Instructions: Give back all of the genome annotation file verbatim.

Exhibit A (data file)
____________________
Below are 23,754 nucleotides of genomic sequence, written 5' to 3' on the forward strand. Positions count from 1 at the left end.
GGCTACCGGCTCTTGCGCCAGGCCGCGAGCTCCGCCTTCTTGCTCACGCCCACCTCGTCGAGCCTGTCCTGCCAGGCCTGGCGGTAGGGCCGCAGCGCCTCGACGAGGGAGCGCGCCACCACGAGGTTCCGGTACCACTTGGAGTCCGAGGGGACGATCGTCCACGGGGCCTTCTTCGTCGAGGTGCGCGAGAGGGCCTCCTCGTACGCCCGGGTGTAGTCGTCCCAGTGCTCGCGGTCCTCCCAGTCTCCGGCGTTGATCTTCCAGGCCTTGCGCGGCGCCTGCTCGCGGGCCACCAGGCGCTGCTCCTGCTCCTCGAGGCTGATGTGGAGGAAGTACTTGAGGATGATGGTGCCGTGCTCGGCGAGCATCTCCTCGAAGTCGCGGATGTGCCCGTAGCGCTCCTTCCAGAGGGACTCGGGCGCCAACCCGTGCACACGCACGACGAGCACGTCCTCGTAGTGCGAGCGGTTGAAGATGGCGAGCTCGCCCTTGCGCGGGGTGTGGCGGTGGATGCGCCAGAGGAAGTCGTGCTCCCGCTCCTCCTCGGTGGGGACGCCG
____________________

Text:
Below are 23,754 nucleotides of genomic sequence, written 5' to 3' on the forward strand. Positions count from 1 at the left end.
GGCTACCGGCTCTTGCGCCAGGCCGCGAGCTCCGCCTTCTTGCTCACGCCCACCTCGTCGAGCCTGTCCTGCCAGGCCTGGCGGTAGGGCCGCAGCGCCTCGACGAGGGAGCGCGCCACCACGAGGTTCCGGTACCACTTGGAGTCCGAGGGGACGATCGTCCACGGGGCCTTCTTCGTCGAGGTGCGCGAGAGGGCCTCCTCGTACGCCCGGGTGTAGTCGTCCCAGTGCTCGCGGTCCTCCCAGTCTCCGGCGTTGATCTTCCAGGCCTTGCGCGGCGCCTGCTCGCGGGCCACCAGGCGCTGCTCCTGCTCCTCGAGGCTGATGTGGAGGAAGTACTTGAGGATGATGGTGCCGTGCTCGGCGAGCATCTCCTCGAAGTCGCGGATGTGCCCGTAGCGCTCCTTCCAGAGGGACTCGGGCGCCAACCCGTGCACACGCACGACGAGCACGTCCTCGTAGTGCGAGCGGTTGAAGATGGCGAGCTCGCCCTTGCGCGGGGTGTGGCGGTGGATGCGCCAGAGGAAGTCGTGCTCCCGCTCCTCCTCGGTGGGGACGCCG